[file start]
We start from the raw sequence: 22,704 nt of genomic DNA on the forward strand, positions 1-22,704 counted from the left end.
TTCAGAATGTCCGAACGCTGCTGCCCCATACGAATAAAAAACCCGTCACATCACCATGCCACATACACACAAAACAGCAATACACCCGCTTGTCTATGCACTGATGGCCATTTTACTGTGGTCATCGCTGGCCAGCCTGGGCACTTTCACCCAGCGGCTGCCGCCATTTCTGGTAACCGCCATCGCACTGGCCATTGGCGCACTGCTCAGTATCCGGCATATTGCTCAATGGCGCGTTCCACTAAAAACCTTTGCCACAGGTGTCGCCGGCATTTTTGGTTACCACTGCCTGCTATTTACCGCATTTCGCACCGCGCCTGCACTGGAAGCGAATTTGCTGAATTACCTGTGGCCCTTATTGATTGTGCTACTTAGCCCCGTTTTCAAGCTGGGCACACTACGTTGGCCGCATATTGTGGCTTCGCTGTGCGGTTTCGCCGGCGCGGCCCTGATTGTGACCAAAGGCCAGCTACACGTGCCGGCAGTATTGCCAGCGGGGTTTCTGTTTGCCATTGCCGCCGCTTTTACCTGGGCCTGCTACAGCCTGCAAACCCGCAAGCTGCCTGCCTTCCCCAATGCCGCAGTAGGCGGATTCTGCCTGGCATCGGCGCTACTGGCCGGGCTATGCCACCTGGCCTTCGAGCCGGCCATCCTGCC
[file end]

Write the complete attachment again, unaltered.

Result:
We start from the raw sequence: 22,704 nt of genomic DNA on the forward strand, positions 1-22,704 counted from the left end.
TTCAGAATGTCCGAACGCTGCTGCCCCATACGAATAAAAAACCCGTCACATCACCATGCCACATACACACAAAACAGCAATACACCCGCTTGTCTATGCACTGATGGCCATTTTACTGTGGTCATCGCTGGCCAGCCTGGGCACTTTCACCCAGCGGCTGCCGCCATTTCTGGTAACCGCCATCGCACTGGCCATTGGCGCACTGCTCAGTATCCGGCATATTGCTCAATGGCGCGTTCCACTAAAAACCTTTGCCACAGGTGTCGCCGGCATTTTTGGTTACCACTGCCTGCTATTTACCGCATTTCGCACCGCGCCTGCACTGGAAGCGAATTTGCTGAATTACCTGTGGCCCTTATTGATTGTGCTACTTAGCCCCGTTTTCAAGCTGGGCACACTACGTTGGCCGCATATTGTGGCTTCGCTGTGCGGTTTCGCCGGCGCGGCCCTGATTGTGACCAAAGGCCAGCTACACGTGCCGGCAGTATTGCCAGCGGGGTTTCTGTTTGCCATTGCCGCCGCTTTTACCTGGGCCTGCTACAGCCTGCAAACCCGCAAGCTGCCTGCCTTCCCCAATGCCGCAGTAGGCGGATTCTGCCTGGCATCGGCGCTACTGGCCGGGCTATGCCACCTGGCCTTCGAGCCGGCCATCCTGCC